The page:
WHAT IF YOU KNEW you could save 800 lives and it was as simple as driving slower, eliminating distractions and staying alert behind the wheel? You can and it is.
That is the message of National Work Zone Awareness Week (NWZAW), the annual spring campaign held at the start of construction season to encourage safe driving through highway work zones.
In 2019, 842 people were killed in 762 fatal crashes in work zones, including 135 roadway workers, according to the National Work Zone Safety Information Clearinghouse.
“National Work Zone Awareness Week is meant to heighten everyone’s awareness of the need to be alert when approaching a work zone and then traveling safely through the area,” said ATSSA President & CEO Stacy Tetschner. “Everyone’s safety is at risk in these work zones, and we want everyone – workers, motorists and their passengers – to get to their destinations and home again safely.”
A push for work zone safety began in 1997 when Virginia Department of Transportation (VDOT) staff wanted to dedicate a week to raising awareness on work zone safety before warm weather construction projects began.
They took the idea to other DOTs and in 1998, to ATSSA officials. The following year, ATSSA approached the Federal Highway Administration (FHWA) and the American Association of State Highway Transportation Officials (AASHTO), which joined in launching the first official NWZAW. They developed an agreement outlining the goals for NWZAW:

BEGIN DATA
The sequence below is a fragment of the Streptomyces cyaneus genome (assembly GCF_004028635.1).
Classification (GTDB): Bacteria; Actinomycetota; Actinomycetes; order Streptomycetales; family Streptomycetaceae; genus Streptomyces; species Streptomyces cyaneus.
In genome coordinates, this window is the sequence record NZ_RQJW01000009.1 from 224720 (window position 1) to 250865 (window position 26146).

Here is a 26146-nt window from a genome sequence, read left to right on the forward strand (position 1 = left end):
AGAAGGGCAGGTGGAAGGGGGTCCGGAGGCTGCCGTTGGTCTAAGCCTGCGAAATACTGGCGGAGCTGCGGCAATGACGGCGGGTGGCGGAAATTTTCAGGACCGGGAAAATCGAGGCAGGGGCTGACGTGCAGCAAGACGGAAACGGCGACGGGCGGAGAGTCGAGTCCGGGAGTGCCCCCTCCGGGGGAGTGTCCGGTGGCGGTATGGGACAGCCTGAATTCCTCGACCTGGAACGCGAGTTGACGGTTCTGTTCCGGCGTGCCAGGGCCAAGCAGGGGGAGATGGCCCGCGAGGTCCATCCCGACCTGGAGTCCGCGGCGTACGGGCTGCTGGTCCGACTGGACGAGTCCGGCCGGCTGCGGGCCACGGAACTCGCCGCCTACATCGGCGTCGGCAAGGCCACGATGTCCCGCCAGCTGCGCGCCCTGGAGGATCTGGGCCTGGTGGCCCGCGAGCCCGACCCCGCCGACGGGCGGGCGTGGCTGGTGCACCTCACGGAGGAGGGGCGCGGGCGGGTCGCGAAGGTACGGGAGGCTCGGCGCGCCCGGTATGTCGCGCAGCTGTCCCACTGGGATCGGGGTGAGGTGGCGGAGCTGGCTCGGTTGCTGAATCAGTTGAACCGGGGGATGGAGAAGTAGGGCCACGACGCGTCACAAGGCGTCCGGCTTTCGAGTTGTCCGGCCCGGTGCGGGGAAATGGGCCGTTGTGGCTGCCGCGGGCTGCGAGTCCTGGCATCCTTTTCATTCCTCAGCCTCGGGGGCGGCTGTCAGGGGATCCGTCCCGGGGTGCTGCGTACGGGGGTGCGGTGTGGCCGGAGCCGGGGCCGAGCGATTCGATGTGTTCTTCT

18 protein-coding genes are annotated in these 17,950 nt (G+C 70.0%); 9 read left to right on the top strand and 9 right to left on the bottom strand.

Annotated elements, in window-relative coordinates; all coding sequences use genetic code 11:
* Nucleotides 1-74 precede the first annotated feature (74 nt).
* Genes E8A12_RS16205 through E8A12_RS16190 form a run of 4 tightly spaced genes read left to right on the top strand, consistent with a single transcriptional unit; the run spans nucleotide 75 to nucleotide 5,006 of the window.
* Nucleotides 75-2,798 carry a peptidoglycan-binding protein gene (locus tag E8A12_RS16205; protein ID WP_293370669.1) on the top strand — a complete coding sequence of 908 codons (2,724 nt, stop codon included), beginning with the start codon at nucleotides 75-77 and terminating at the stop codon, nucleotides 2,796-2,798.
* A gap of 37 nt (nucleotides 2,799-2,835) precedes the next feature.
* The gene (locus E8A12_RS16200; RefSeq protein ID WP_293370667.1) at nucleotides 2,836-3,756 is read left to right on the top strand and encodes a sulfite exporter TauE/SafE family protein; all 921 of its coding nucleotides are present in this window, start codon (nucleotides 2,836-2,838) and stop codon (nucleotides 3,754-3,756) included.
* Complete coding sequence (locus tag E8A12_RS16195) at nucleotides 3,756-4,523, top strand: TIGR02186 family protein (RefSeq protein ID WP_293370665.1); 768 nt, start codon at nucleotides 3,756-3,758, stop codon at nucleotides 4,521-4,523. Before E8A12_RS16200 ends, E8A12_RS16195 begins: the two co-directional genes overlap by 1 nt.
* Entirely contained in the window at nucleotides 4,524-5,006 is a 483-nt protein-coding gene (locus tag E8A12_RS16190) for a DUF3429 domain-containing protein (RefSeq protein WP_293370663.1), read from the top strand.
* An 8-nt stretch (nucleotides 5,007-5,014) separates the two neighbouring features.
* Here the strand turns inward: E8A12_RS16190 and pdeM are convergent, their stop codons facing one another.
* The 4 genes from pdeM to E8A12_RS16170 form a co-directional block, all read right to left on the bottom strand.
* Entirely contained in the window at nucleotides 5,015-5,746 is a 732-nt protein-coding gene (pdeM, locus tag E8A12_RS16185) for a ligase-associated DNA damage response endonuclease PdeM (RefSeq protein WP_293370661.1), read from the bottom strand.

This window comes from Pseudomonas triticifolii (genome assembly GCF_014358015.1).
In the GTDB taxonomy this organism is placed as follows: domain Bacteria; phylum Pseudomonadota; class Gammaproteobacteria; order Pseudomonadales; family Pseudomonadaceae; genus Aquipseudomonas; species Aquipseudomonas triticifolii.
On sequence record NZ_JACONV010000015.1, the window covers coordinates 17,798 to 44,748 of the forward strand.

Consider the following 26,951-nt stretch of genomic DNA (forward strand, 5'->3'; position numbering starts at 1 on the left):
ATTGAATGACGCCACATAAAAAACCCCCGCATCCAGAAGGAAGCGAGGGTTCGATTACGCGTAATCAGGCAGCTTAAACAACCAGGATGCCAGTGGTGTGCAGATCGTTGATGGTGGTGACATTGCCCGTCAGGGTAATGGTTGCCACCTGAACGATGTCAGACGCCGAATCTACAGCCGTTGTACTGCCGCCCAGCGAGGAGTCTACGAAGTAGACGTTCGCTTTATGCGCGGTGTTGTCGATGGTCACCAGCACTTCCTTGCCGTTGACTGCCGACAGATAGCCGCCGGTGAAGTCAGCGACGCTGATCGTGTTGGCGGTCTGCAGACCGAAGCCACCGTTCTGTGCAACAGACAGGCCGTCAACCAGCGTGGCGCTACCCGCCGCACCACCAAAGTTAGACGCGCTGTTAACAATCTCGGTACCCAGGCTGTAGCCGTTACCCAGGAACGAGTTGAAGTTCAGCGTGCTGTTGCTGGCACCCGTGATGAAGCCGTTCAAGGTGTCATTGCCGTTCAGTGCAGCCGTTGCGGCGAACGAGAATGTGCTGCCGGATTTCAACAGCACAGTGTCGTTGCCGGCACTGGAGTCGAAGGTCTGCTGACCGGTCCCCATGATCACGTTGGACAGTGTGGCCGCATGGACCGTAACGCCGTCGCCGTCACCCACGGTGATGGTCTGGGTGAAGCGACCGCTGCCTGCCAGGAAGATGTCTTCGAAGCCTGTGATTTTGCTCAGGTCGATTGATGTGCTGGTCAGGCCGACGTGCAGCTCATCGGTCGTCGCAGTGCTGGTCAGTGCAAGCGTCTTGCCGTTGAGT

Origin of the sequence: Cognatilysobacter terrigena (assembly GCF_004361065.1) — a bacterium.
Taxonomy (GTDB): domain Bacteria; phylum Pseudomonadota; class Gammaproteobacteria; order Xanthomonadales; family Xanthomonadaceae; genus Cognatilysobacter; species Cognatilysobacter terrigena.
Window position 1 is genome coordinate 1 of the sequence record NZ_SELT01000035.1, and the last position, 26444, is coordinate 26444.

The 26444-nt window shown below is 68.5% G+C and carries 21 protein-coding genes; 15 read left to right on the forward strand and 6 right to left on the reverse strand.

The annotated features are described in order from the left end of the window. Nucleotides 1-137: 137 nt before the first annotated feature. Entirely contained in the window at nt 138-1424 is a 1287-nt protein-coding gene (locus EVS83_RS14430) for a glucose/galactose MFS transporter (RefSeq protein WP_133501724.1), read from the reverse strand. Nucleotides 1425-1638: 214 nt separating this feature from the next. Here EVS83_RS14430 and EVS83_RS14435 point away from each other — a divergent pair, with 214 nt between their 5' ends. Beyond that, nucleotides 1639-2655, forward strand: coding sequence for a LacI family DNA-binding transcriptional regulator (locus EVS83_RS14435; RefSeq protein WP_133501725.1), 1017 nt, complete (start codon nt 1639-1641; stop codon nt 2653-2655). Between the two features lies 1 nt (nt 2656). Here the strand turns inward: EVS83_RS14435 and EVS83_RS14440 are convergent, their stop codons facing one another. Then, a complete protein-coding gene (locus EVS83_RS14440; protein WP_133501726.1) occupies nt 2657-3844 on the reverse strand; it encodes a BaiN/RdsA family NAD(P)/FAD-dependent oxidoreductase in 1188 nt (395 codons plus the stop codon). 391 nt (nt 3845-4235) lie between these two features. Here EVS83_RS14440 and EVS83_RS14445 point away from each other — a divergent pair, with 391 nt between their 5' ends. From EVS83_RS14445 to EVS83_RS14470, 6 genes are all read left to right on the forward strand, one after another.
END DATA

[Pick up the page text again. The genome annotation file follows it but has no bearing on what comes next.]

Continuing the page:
• Raise awareness of the need for more caution when driving through work zones to decrease fatalities and injuries.
• Establish and promote a uniform set of safety tips.
• Promote the value of training and importance of best practices regarding work zone safety to the private sector, industry, and roadway workers.
• Reach out to roadway workers and contractors on the possible effects of motorists’ behavior in response to traffic delays and advise on steps to lessen negative behavior.
• Outreach efforts to entities involved with work zone safety to form partnerships.
The partnership has expanded to include other organizations and individuals touched by work zone safety.
The first official NWZAW kickoff event was held in 2000 in Springfield, Virginia and alternates between Washington, D.C. and other locations across the United States. State DOTs can submit applications to host the event on alternate years. This year, NWZAW was held in late April and hosted by Michigan Department of Transportation (MDOT). Across the country, people pitched in to spread the word about this year’s theme: “Drive Safe. Work Safe. Save Lives.”
This year’s event included a texting challenge, asking participants to type directly into a social media post without looking (but not while driving!). The attempts were unintelligible, reinforcing the danger of distracted driving.
At the NWZAW kickoff event, MDOT also hosted the National Work Zone Memorial, honoring lives lost in work zones. The memorial helps make fatalities “real” to policymakers and drivers.
“The physical size of the Memorial and the more than 1,500 names on it have an impact when people see it in person, so we encourage ATSSA members and public agencies to utilize it at their events,” ATSS Foundation Director Lori Diaz said. “The Memorial is a visible reminder of the cost of work zone incidents and helps save lives by educating motorists to drive safely in work zones.”
Hosting the memorial at an event is an easy way to support NWZAW. In 2021, the hosting fee for up to five public agencies will be covered. A virtual National Work Zone Memorial is also available for meetings and events and is free to use.
Whatever the season, work zone safety is an ATSSA priority, and it can be yours too.
ATSSA represents the roadway safety industry with effective legislative advocacy and a far-reaching member partnership. The Association leads the nation in work zone safety training and education for roadway workers across the country. Visit ATSSA.com to learn more.